Liquidity, as I described it in the key note, is a leading indicator. If our current liquidity is observed to be similar to historical liquidity when lead time data was observed then we might expect similar results. If liquidity dramatically changes, then it should be an indicator to us that projections made based on historical lead time data, cannot be relied upon. Hence, liquidity can be used as a leading indicator for schedule projection risk management.
We would also expect certain levels of liquidity to correlate with certain lead time distribution curve shapes and spreads of variation. This is where we need to collect field data. We’d also like to consider how many work item types and classes of service are processed through the system, and at what level of due date performance. We like to correlate levels of liquidity against these dynamics that represent the breadth and depth of the kanban system as a market for processing work item requests.
We might expect systems that process greater numbers of types of work or offer more classes of service to exhibit lower levels of liquidity. This may eventually lead us to develop a framework (or matrix) for assessing variety of work processed (breadth and depth of the market) against expected liquidity levels. And from this, we’d have a mechanism for assessing capability across different kanban systems. If this works correctly, the assessment framework would be agnostic to type, size, complexity and risk of the work involved.
So what now?
What is needed now is to collect data. Not just liquidity data but the associated lead time distribution and cumulative flow data as well as context defining the breadth and depth of the system in terms of work item types processed and classes of service offered. Once, we have data we’ll start crunching numbers and see if the results are useful and repeatable. When all that is done, we’ll either have established “real liquidity” as a useful method that should be incorporated as a standard report in Kanban tools, or we’ll abandon the idea.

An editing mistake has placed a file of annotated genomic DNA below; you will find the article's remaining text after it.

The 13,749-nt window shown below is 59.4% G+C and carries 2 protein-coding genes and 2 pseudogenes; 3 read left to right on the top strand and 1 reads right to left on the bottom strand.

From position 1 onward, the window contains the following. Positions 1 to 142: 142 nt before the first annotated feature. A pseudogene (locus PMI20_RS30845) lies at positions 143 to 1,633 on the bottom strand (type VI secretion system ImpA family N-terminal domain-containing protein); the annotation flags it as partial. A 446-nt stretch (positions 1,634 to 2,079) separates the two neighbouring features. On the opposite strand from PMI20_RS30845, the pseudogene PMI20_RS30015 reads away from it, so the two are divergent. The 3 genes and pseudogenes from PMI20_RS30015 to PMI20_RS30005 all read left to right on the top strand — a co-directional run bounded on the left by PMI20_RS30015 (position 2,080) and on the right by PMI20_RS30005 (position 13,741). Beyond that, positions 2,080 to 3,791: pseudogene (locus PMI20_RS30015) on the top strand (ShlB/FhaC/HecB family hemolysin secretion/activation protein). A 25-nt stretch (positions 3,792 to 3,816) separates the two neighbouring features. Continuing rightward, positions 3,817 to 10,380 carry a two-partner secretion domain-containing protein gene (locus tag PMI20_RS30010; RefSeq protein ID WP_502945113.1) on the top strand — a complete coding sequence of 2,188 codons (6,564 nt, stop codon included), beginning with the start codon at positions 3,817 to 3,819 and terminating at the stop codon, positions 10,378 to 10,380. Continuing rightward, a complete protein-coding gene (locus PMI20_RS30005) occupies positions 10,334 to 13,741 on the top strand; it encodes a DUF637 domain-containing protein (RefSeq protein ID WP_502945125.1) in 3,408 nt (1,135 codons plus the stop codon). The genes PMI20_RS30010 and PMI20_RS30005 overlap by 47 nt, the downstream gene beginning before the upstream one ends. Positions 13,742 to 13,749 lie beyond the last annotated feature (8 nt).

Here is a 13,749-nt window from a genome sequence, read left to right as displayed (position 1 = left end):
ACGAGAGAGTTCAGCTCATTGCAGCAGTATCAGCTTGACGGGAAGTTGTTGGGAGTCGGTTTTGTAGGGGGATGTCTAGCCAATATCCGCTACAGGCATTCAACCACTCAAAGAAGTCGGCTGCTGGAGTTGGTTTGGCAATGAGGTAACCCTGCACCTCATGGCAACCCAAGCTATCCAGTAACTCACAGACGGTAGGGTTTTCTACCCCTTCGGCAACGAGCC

I am collaborating with Raymond Keating, a manager with CME Group, in the United States. Raymond and I will be looking at data from teams using Kanban at CME Group. We hope to report these results at Lean Kanban North America in Chicago next May. Meanwhile, I would encourage you to look at your own data as Zsolt has done and to publish your own results or experiences.
Posted by david on 11/27 at 12:22 PM
Monday, November 05, 2012
What can we expect at the Kanban Leadership Retreat in San Diego this month?
The Kanban Leadership Retreat consultants’ camp format unconference is coming up in San Diego later this month. What topics can we expect on the program and amongst those hotly debated by Kanban consultants, trainers and corporate change agents?...
My feeling is transitions from Scrum will have a much bigger
part to play as the American market adoption seems heavily skewed to adding
Kanban to challenged Scrum implementations.
Here is a list of things I think will be on the program…
Current areas of innovation in Kanbanland include
Depth of Kanban
I expect to see some debate over the absolute assessment of practice adoption
(begins to look like a CMMI style appraisal) for organizational comparison
versus the relative assessment for driving
improvement and kaizen (as posted by Pawel Brodzinski, for example)
It was obvious at Lean Kanban Central Europe that Hakan Forss has
stirred things up with his interpretation of Toyota Kata. I’d like
to see more discussion about it. Personally, I believe it takes us
Lean Risk Management
My two key notes in Vienna and Utrecht and recent speeches in Berlin
and Munich have given this topic momentum. People are ready for more
risk dimensions than just cost of delay. Classes of service is a deep
topic. Alumni of my 3-day coaching workshop have already had exposure
to this stuff